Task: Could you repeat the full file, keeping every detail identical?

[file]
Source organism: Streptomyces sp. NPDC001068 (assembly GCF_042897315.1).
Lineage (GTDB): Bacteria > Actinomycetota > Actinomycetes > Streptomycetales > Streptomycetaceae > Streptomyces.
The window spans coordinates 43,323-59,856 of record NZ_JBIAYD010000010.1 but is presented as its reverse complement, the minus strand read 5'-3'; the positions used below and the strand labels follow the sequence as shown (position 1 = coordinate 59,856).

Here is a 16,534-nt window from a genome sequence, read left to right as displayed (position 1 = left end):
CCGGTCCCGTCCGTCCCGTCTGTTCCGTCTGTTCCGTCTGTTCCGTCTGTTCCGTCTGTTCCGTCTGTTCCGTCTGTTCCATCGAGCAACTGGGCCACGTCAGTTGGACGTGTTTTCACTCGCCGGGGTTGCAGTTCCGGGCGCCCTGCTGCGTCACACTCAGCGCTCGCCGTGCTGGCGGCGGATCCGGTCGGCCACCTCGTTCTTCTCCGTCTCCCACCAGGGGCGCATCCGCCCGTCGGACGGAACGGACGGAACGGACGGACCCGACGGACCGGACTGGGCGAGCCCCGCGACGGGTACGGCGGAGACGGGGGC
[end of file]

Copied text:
Source organism: Streptomyces sp. NPDC001068 (assembly GCF_042897315.1).
Lineage (GTDB): Bacteria > Actinomycetota > Actinomycetes > Streptomycetales > Streptomycetaceae > Streptomyces.
The window spans coordinates 43,323-59,856 of record NZ_JBIAYD010000010.1 but is presented as its reverse complement, the minus strand read 5'-3'; the positions used below and the strand labels follow the sequence as shown (position 1 = coordinate 59,856).

Here is a 16,534-nt window from a genome sequence, read left to right as displayed (position 1 = left end):
CCGGTCCCGTCCGTCCCGTCTGTTCCGTCTGTTCCGTCTGTTCCGTCTGTTCCGTCTGTTCCGTCTGTTCCGTCTGTTCCATCGAGCAACTGGGCCACGTCAGTTGGACGTGTTTTCACTCGCCGGGGTTGCAGTTCCGGGCGCCCTGCTGCGTCACACTCAGCGCTCGCCGTGCTGGCGGCGGATCCGGTCGGCCACCTCGTTCTTCTCCGTCTCCCACCAGGGGCGCATCCGCCCGTCGGACGGAACGGACGGAACGGACGGACCCGACGGACCGGACTGGGCGAGCCCCGCGACGGGTACGGCGGAGACGGGGGC